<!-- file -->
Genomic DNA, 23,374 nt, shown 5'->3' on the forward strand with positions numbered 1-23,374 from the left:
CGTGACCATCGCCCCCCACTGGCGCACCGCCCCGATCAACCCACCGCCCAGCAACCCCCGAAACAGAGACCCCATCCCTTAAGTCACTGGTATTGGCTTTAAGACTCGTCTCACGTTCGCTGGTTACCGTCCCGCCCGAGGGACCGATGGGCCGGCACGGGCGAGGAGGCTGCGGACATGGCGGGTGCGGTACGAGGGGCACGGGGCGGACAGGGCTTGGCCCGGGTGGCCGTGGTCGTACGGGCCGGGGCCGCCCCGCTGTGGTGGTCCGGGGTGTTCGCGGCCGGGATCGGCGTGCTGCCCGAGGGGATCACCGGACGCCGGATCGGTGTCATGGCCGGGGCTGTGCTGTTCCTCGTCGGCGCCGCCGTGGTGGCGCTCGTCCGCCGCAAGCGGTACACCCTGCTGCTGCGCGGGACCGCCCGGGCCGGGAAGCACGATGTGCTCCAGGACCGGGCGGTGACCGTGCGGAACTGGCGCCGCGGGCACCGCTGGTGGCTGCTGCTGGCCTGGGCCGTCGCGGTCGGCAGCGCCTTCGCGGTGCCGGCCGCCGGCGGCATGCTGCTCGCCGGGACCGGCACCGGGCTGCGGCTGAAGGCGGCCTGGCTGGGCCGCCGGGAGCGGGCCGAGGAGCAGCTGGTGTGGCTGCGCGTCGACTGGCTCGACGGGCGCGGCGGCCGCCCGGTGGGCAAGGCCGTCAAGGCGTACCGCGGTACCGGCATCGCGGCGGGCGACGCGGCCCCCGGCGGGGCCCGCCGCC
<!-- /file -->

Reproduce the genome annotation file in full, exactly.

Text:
Genomic DNA, 23,374 nt, shown 5'->3' on the forward strand with positions numbered 1-23,374 from the left:
CGTGACCATCGCCCCCCACTGGCGCACCGCCCCGATCAACCCACCGCCCAGCAACCCCCGAAACAGAGACCCCATCCCTTAAGTCACTGGTATTGGCTTTAAGACTCGTCTCACGTTCGCTGGTTACCGTCCCGCCCGAGGGACCGATGGGCCGGCACGGGCGAGGAGGCTGCGGACATGGCGGGTGCGGTACGAGGGGCACGGGGCGGACAGGGCTTGGCCCGGGTGGCCGTGGTCGTACGGGCCGGGGCCGCCCCGCTGTGGTGGTCCGGGGTGTTCGCGGCCGGGATCGGCGTGCTGCCCGAGGGGATCACCGGACGCCGGATCGGTGTCATGGCCGGGGCTGTGCTGTTCCTCGTCGGCGCCGCCGTGGTGGCGCTCGTCCGCCGCAAGCGGTACACCCTGCTGCTGCGCGGGACCGCCCGGGCCGGGAAGCACGATGTGCTCCAGGACCGGGCGGTGACCGTGCGGAACTGGCGCCGCGGGCACCGCTGGTGGCTGCTGCTGGCCTGGGCCGTCGCGGTCGGCAGCGCCTTCGCGGTGCCGGCCGCCGGCGGCATGCTGCTCGCCGGGACCGGCACCGGGCTGCGGCTGAAGGCGGCCTGGCTGGGCCGCCGGGAGCGGGCCGAGGAGCAGCTGGTGTGGCTGCGCGTCGACTGGCTCGACGGGCGCGGCGGCCGCCCGGTGGGCAAGGCCGTCAAGGCGTACCGCGGTACCGGCATCGCGGCGGGCGACGCGGCCCCCGGCGGGGCCCGCCGCC